PHILLIPS v. H.A. MARR GROCERY COMPANY

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PHILLIPS v. H.A. MARR GROCERY COMPANY
1956 OK 104
295 P.2d 765
Case Number: 37156
Decided: 03/27/1956
Supreme Court of Oklahoma

LLOYD E. PHILLIPS, PETITIONER,
v.
H.A. MARR GROCERY COMPANY AND THE STATE INDUSTRIAL COMMISSION OF THE STATE OF OKLAHOMA, RESPONDENTS.

Petition for review from the Industrial Commission.

Syllabus by the Court.

¶0 1. Prior to the 1955 legislative enactment, S.L.1955, page 485, the State Industrial Commission of this State was without jurisdiction to award an injured workman compensation under the Workmen's Compensation Act for injuries sustained in work performed in another state although the contract to perform such work was entered into in this state.
2. Statutes are to be construed as having a prospective operation unless the purpose and intention of the Legislature to give them a retrospective effect is expressly declared or is necessarily implied from the language used. In case of doubt the doubt must be resolved against the retrospective effect.
3. While the general rule that statutes are construed as prospective only applies to remedial statutes, remedial or procedural statutes which do not create, enlarge, diminish, or destroy vested or contractual rights but relate only to remedies or modes of procedure are generally held to operate retrospectively and to apply to pending actions or proceedings, unless such operation or application would adversely affect substantive rights.
4. The legislative enactment of June 7, 1955, S.L.1955, page 485 conferring extraterritorial jurisdiction on the State Industrial Commission of this State to entertain and hear claims for compensation by injured workmen who sustain injuries in another state while performing work they were employed to do pursuant to contracts of employment entered into within this state is not a purely procedural statute but deals with substantive rights, is not retroactive and does not apply to an injury sustained by an employee in another state prior to the effective date of said act.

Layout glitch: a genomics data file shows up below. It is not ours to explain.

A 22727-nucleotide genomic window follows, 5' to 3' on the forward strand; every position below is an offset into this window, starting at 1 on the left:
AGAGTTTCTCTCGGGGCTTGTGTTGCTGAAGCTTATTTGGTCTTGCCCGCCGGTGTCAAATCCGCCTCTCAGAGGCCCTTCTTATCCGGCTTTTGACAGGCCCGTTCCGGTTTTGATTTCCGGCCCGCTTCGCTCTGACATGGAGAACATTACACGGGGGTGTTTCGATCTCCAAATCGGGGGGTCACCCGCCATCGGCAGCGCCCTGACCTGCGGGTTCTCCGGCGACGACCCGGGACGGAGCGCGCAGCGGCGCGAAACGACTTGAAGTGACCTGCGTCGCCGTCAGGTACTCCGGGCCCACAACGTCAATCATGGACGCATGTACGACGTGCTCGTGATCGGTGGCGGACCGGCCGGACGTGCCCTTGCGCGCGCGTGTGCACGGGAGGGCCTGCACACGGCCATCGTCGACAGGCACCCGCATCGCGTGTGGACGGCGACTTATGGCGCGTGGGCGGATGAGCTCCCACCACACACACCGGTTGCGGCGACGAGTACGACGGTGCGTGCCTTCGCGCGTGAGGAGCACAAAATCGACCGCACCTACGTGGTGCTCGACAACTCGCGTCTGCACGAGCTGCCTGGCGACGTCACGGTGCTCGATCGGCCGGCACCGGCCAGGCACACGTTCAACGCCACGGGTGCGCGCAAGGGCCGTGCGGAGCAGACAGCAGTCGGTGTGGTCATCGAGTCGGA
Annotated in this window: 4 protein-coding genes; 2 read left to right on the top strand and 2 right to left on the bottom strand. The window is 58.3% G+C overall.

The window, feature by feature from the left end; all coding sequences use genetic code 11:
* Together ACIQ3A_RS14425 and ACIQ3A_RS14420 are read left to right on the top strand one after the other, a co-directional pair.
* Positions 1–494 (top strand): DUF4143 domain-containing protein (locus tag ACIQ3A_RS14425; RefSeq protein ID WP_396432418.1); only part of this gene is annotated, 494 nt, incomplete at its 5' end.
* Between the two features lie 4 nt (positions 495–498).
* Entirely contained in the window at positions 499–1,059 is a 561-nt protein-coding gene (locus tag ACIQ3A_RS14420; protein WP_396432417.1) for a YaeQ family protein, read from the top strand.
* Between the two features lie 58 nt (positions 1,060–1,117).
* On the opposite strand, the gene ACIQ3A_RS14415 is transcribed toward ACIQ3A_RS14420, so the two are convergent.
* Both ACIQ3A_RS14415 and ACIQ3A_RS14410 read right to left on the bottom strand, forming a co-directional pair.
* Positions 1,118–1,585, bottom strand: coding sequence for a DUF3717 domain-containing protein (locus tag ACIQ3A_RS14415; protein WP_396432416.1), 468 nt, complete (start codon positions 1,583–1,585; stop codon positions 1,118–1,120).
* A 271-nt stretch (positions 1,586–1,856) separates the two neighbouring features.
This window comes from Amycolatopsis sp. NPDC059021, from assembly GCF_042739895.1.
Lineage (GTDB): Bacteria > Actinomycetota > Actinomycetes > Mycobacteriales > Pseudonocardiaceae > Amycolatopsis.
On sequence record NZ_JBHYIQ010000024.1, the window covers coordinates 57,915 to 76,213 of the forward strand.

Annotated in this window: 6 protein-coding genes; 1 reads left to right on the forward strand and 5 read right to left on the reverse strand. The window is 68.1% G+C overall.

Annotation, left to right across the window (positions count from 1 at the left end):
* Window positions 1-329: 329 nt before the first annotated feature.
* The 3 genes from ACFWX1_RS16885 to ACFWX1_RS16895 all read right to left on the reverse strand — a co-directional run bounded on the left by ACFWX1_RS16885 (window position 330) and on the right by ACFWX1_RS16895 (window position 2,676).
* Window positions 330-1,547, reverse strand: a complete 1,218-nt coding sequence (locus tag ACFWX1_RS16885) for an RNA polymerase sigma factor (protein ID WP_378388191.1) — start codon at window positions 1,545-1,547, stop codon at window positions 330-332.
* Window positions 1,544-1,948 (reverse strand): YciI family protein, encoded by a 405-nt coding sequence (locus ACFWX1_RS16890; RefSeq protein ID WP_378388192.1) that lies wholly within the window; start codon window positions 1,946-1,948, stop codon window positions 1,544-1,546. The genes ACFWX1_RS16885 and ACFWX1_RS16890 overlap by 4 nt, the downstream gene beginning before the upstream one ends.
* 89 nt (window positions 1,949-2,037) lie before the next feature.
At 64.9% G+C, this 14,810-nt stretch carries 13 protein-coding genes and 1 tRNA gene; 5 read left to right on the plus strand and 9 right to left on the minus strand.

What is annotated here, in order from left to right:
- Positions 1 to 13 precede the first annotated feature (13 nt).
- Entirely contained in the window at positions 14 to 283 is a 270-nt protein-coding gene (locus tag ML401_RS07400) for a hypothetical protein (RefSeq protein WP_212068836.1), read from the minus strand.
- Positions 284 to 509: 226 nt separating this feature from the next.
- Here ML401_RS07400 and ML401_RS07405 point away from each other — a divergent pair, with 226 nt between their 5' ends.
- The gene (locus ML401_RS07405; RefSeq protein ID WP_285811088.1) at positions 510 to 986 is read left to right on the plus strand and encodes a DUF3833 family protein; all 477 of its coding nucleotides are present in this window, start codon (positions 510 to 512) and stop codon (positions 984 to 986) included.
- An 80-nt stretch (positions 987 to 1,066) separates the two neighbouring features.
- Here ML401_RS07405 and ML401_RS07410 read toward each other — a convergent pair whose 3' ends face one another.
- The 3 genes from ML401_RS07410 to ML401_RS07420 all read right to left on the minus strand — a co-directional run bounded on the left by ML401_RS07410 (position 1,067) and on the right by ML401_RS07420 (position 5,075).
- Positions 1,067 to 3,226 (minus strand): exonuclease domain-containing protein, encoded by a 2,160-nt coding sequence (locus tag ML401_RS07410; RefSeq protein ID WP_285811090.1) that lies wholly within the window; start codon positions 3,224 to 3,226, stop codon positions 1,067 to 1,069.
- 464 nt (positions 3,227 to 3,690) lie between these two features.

Original proceeding by Lloyd E. Phillips to review an order of the State Industrial Commission denying compensation on a claim filed by him against his employer, H.A. Marr Grocery Company. Order sustained.

Richard E. Romang, Enid, Oklahoma, for petitioner.

Elam & Crowley, Enid, Mac Q. Williamson, Atty. Gen., for respondents.

DAVISON, Justice.

¶1 In this case it appears that on the 18th day of October, 1954, Lloyd E. Phillips, petitioner herein, while in the employ of H.A. Marr Grocery Company, a wholesale grocery concern and respondent herein sustained an accidental injury consisting of an injury to his back causing some permanent disability to his person. Petitioner was employed as a truck driver and wholesale deliveryman.

¶2 Respondent is a corporation doing business in the State of Oklahoma and its principal place of business is located at Enid, Oklahoma. The accident in which petitioner sustained his injury occurred at Wichita in the State of Kansas and occurred while he was unloading groceries from the truck which he used in transporting the property to Wichita, Kansas, when he caught a case of syrup which had fallen from the truck resulting in the injury complained of.

¶3 The contract of employment between petitioner and respondent was entered into in the State of Oklahoma.

¶4 On Nov. 22, 1954, petitioner filed a claim for compensation before the State Industrial Commission in which he states substantially the facts above mentioned.